“This city’s always got a promise for you,” V monologued in the very first Cyberpunk 2077 trailer. “It might be a lie, an illusion, but it’s there, just around the corner. And it keeps you going.”
In the years before Cyberpunk’s release, would-be players subsisted on a similar sense of promise. Until CD Projekt Red’s ambitious eight-year bet came to fruition, it existed for fans as pure potential – a mental space where, guided by trailers, they could let their dreams run wild. A technologically-advanced future setting, plus a premise that appeared to marry GTA’s freeform chaos to The Witcher’s branching RPG choices, proved potent fuel for the imagination.
“CDPR could have made the players have giant robo arms, eyes that shoot small beams, hand mods that can make you climb buildings like Spider-Man,” a modder named Crazy Potato tells me. “The amount of possibilities are endless.”
For a subset of Cyberpunk 2077 modders, and the thousands of fans who download their work, that freewheeling space is one they’re looking to get back to. Like the lotus eaters of Greek mythology, they’re seeking to forget their disappointments and live in a Night City untarnished by contact with reality – a pre-pandemic world where an excitable throng could tell Keanu Reeves that he was breathtaking, and be called breathtaking in return.
For most, giant robo arms and laser eyes aren’t necessary. Many players are simply looking for a keepsake, an evocative object that takes them back to the heady days of E3 2018. SpookieCL’s Samurai Jacket mod, for instance, which recreates the LED-lit leather coat V wore for Cyberpunk’s initial reveal, has been downloaded 3,804 times. “I liked the original trailer and watched it so many times that many details just stuck with me,” Spookie says. “The jacket in the final product was different and didn’t really fit my taste, so I went with the original look, as it felt just right. Many feel the same.”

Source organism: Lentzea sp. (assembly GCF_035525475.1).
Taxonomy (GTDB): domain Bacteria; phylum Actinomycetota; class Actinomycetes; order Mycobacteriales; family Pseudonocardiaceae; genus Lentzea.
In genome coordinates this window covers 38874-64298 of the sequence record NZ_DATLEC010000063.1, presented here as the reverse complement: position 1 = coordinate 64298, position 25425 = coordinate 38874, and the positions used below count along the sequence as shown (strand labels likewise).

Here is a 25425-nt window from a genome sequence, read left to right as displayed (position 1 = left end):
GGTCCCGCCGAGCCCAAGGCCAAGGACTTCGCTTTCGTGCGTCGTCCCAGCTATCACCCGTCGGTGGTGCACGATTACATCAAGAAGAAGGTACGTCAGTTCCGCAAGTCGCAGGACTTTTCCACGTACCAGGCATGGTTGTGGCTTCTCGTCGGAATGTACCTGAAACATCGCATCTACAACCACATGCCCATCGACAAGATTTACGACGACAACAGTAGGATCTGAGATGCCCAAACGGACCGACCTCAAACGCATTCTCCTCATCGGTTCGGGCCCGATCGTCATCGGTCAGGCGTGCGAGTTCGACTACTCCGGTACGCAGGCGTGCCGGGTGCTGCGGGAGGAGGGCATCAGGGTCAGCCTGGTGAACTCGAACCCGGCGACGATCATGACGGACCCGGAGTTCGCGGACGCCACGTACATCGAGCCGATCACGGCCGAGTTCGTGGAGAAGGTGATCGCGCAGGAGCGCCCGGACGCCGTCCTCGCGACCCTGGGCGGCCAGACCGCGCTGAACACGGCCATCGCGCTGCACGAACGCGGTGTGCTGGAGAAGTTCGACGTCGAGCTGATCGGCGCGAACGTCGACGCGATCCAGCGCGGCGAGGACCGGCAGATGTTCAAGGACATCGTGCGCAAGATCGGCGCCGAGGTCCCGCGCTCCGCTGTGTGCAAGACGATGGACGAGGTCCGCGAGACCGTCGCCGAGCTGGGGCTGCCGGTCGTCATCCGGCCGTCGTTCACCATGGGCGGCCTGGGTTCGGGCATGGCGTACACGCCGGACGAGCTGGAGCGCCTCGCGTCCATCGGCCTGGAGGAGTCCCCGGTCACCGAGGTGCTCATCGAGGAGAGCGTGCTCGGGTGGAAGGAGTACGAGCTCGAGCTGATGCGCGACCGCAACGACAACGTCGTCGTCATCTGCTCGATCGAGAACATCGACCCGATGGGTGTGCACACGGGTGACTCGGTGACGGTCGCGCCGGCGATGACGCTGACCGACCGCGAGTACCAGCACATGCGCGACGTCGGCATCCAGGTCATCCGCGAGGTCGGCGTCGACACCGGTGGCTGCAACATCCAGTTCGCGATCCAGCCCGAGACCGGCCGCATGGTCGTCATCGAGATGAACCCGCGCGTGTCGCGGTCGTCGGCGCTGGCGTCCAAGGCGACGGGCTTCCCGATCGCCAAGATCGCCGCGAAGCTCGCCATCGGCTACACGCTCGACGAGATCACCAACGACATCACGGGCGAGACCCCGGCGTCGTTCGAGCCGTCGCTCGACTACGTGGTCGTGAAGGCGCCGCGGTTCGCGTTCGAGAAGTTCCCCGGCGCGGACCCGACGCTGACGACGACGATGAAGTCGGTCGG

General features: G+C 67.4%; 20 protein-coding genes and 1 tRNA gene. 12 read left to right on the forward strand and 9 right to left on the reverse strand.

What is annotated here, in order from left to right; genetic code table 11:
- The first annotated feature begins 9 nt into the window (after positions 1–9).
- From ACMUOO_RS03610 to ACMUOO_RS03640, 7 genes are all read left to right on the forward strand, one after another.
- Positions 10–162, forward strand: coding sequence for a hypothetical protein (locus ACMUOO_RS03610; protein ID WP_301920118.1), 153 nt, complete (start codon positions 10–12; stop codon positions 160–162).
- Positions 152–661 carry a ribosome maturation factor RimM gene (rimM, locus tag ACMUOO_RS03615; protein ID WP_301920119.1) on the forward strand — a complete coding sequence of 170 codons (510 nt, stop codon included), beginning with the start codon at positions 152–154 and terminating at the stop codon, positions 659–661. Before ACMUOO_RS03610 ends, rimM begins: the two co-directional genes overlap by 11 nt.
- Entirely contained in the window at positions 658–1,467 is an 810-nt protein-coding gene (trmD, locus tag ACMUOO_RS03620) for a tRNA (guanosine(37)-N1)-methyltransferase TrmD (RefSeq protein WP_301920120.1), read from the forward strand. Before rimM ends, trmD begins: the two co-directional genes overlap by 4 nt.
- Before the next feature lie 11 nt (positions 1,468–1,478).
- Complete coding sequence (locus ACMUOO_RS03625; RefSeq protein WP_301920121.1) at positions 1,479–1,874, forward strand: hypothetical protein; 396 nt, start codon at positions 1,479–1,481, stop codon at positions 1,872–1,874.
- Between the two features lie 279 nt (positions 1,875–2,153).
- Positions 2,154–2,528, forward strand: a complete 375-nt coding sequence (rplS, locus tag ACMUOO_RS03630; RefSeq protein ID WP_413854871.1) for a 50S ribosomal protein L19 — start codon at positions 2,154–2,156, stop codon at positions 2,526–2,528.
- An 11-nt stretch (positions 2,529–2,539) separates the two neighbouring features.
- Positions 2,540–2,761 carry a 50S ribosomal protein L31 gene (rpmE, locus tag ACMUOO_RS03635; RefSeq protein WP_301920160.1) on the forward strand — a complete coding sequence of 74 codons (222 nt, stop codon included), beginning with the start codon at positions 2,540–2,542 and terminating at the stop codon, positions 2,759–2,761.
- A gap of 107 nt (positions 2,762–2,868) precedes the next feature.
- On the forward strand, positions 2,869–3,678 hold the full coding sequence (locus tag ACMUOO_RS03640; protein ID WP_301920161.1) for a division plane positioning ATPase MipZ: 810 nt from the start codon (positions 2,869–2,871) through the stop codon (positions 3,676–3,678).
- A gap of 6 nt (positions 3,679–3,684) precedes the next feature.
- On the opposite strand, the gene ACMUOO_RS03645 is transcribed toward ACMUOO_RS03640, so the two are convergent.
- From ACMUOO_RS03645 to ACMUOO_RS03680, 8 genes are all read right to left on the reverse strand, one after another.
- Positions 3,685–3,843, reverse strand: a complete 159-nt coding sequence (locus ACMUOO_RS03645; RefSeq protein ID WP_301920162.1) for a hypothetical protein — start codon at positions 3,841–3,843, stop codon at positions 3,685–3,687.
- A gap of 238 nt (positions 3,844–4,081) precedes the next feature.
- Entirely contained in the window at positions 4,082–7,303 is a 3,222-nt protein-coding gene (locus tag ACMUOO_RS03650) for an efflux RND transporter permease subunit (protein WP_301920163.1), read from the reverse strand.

Crazy Potato, meanwhile, discovered unused mesh model and texture files for a feminine V, as she appeared in that first E3 showing. Once restored, they were downloaded 11,991 times. “I wanted to at least bring that back to life and have many enjoy something, be it small, that was gone and taken out for whatever reason by CDPR,” Crazy says.
Among the asset swaps are alterations to Cyberpunk’s vibe, too. WT3WD spent days tweaking the game’s lighting, chasing the “magnificent” illumination and “beautiful” clouds of the first E3 demo. “Many claim that the colours are better now,” WT3WD says. “That there is no more neon blue, that [it] no longer tires the eyes and yes, they even said that they are thankful for having removed the yellow piss colour.”
As NexusMods’ catalogue of Cyberpunk E3 fixes has grown, others have been inspired by the sense of contributing to a greater community effort. Joell560 refashioned the feminine V clothes shown in early demo footage of the game – replete with belt chain from the glory days of nu-metal – to the tune of 12,345 downloads. “I thought with all those mods together, you could have some sort of E3 experience,” Joel says. “Seeing the response to the mod and having others collaborate on it, I knew I had made the right decision.”